JUST minutes after Liverpool’s Europa League final defeat in Basel at the hands of Sevilla, Jamie Carragher sent the following tweet:

It was sent in the heat of the moment after the Reds’ total capitulation in the second half – and the reckless, kamikaze performance of Alberto Moreno, in particular – but the sentiment of Carra’s tweet was one that resonates with a vast amount of Liverpool fans. Carra knows a thing or two about the art of defending.

Here we are, with little over a week left until the Reds kick off their 2016/17 Premier League campaign against Arsenal at the Emirates, and a new left-back has still yet to arrive. Brad Smith has joined Bournemouth for £6million, while Jon Flanagan looks likely to join Burnley on loan. Joe Gomez, meanwhile, is struggling with an achilles injury and looks a long way off a return to first-team action.

This leaves a certain Spaniard as Liverpool’s only “specialist” left-back for the start of the season. I say “specialist” in quotation marks, because, in truth, Moreno has looked far from that in his first two seasons on Merseyside.

I’m not quite as anti-Moreno as a lot of Liverpool fans – I still feel he has some potential for Klopp to work with. But right here, right now, there are simply too many flaws in his game to be considered a reliable option in this position if Liverpool are to achieve their aspirations – which, let’s be clear, are winning silverware and securing a top four spot (a title challenge would also be welcome).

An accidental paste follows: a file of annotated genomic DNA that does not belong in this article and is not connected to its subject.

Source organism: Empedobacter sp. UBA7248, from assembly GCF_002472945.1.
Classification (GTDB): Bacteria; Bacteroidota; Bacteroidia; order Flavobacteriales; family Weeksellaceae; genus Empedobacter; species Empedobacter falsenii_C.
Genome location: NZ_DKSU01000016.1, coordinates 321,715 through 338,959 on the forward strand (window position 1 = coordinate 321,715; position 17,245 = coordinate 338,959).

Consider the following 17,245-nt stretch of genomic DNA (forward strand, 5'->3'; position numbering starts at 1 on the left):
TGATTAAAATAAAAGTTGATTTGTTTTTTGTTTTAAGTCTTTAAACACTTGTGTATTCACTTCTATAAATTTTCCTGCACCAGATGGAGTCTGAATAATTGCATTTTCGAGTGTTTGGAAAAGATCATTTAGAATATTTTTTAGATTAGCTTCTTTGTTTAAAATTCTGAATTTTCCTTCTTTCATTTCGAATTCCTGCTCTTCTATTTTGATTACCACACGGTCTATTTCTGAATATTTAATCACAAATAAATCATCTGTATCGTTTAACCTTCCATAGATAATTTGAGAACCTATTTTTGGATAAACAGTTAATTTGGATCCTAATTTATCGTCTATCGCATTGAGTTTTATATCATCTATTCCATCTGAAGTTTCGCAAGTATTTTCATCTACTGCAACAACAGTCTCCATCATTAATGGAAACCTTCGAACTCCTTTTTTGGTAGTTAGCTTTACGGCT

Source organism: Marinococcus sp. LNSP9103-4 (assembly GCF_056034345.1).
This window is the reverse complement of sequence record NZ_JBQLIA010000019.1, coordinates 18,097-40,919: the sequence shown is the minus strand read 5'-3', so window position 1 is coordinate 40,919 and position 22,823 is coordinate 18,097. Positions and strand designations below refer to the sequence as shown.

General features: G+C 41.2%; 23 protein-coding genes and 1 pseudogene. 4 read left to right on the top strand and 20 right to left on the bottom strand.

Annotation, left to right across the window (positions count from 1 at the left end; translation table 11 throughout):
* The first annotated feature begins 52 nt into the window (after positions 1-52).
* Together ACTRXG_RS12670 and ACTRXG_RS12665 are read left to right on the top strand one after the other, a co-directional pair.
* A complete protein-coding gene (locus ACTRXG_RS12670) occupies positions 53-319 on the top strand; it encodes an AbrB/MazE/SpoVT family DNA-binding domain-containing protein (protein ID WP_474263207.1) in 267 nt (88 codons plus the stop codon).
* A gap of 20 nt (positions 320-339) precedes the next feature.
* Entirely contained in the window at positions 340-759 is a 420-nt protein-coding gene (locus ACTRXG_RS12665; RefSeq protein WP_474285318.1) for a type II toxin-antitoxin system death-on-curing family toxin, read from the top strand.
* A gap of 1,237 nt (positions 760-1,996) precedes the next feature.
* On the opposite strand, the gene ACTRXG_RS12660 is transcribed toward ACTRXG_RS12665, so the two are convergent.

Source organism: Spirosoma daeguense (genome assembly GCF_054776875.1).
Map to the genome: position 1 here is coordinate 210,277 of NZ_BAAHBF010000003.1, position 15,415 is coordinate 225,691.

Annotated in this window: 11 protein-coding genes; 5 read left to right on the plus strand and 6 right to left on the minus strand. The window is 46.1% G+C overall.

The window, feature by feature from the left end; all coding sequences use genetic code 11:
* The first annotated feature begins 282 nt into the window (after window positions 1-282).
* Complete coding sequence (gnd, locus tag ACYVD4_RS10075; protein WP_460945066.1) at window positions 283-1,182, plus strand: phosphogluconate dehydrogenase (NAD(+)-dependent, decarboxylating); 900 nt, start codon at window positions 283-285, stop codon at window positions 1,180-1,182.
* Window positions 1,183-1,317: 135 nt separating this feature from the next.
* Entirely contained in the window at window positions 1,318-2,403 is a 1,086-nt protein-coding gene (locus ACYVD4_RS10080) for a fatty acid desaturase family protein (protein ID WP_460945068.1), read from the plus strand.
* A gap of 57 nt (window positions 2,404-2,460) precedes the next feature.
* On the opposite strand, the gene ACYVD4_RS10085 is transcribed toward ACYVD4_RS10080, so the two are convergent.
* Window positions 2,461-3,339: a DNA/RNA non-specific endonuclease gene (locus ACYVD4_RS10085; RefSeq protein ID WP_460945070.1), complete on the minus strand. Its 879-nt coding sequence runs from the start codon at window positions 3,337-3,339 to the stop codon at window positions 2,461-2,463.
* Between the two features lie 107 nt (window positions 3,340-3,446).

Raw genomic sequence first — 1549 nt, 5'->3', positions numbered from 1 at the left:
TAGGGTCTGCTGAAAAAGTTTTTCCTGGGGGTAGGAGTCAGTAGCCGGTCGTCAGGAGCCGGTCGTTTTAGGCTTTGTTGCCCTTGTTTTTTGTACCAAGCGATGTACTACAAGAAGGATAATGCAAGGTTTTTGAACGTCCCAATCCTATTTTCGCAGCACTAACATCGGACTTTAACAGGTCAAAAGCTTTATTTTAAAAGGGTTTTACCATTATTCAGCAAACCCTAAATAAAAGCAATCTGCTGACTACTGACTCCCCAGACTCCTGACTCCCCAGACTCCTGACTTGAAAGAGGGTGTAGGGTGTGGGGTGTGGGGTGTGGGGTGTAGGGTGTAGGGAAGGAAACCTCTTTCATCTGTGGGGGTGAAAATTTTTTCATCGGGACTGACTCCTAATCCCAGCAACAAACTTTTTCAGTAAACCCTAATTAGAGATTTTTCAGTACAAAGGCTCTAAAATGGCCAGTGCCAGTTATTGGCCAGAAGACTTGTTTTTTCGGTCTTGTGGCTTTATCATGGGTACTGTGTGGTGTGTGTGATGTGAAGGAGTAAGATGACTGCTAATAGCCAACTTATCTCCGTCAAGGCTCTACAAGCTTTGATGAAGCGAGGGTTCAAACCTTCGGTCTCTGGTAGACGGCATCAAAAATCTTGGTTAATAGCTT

Ever since Moreno arrived from Sevilla in the summer of 2014, he has never faced any proper competition for his place in the side. With Jose Enrique spending more time playing video games than actual football towards the end of his time at the club, Moreno had to shoulder the responsibility of being Liverpool’s first choice left-back on a weekly basis in a defence which was constantly being chopped and changed, hardly helping him settle in.

That superb solo goal at White Hart Lane had many fans – myself included – raving about our new signing. That’s our left-back sorted for years to come, we thought. Such conclusions proved very premature indeed.

Moreno actually played a handful of very good games for Klopp last season, but for every 7 or 8 out of 10 performance, there was also a 4 or a 5 – and on some occasions even lower. What is clear is that Moreno has raw pace in abundance, which often allows him to make recovery tackles where other players wouldn’t be able to.

However, there are a great deal of flaws in his game which have increasingly started to drive Liverpool fans up the wall. Whether it be his lack of positional intelligence, his tendency to dive in and make wild, lunging tackles, or his lack of quality delivery in forward areas – the best way to describe Moreno is “erratic”.

He’s not awful – and it seems Klopp feels he can work with Moreno to iron out some of those mistakes – but to enter the new season with Moreno as clear first choice yet again is not an idea that fills me with confidence. It’s a position of major concern. He might do alright against weaker sides, offering width and pace out wide when Liverpool dominate possession, but the need for a cool head – a player who first and foremost can defend properly – remains a priority.

I am fully behind the mantra that we should have faith in Klopp and trust his decision-making as he constructs a Liverpool squad in his own image – but this comes with a caveat. Backing the manager should not equate to blindly agreeing to everything he says and does without questioning him on any decision. To do so would be a dangerous route to go down.

If Klopp doesn’t dip back into the transfer market for a left-back before the summer window closes, it would seem a highly risky strategy. James Milner might be able to do a job there for a few games, but the idea of him filling in for any sustained period of time is not a prospect I feel comfortable with, especially against better sides.